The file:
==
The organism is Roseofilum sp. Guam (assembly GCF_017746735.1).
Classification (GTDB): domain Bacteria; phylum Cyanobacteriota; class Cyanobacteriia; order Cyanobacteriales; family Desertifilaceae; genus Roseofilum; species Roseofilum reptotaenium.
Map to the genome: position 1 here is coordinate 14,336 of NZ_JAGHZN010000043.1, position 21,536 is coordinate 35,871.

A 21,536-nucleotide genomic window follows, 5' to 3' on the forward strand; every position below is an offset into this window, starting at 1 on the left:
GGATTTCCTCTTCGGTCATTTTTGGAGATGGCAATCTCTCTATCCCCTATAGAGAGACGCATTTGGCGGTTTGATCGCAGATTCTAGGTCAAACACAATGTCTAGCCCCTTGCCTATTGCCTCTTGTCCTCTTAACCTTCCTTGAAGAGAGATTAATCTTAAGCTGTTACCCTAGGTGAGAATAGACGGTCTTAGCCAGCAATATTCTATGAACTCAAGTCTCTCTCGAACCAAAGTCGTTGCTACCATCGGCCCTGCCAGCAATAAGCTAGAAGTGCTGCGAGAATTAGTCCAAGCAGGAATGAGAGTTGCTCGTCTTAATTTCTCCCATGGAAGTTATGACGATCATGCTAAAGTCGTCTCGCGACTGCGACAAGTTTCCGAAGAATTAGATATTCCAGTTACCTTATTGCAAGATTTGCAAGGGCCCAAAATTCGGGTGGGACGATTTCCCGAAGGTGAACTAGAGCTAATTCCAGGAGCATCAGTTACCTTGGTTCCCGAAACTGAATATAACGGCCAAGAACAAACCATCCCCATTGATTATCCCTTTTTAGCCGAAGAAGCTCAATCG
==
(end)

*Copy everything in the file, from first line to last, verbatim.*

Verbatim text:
The organism is Roseofilum sp. Guam (assembly GCF_017746735.1).
Classification (GTDB): domain Bacteria; phylum Cyanobacteriota; class Cyanobacteriia; order Cyanobacteriales; family Desertifilaceae; genus Roseofilum; species Roseofilum reptotaenium.
Map to the genome: position 1 here is coordinate 14,336 of NZ_JAGHZN010000043.1, position 21,536 is coordinate 35,871.

A 21,536-nucleotide genomic window follows, 5' to 3' on the forward strand; every position below is an offset into this window, starting at 1 on the left:
GGATTTCCTCTTCGGTCATTTTTGGAGATGGCAATCTCTCTATCCCCTATAGAGAGACGCATTTGGCGGTTTGATCGCAGATTCTAGGTCAAACACAATGTCTAGCCCCTTGCCTATTGCCTCTTGTCCTCTTAACCTTCCTTGAAGAGAGATTAATCTTAAGCTGTTACCCTAGGTGAGAATAGACGGTCTTAGCCAGCAATATTCTATGAACTCAAGTCTCTCTCGAACCAAAGTCGTTGCTACCATCGGCCCTGCCAGCAATAAGCTAGAAGTGCTGCGAGAATTAGTCCAAGCAGGAATGAGAGTTGCTCGTCTTAATTTCTCCCATGGAAGTTATGACGATCATGCTAAAGTCGTCTCGCGACTGCGACAAGTTTCCGAAGAATTAGATATTCCAGTTACCTTATTGCAAGATTTGCAAGGGCCCAAAATTCGGGTGGGACGATTTCCCGAAGGTGAACTAGAGCTAATTCCAGGAGCATCAGTTACCTTGGTTCCCGAAACTGAATATAACGGCCAAGAACAAACCATCCCCATTGATTATCCCTTTTTAGCCGAAGAAGCTCAATCG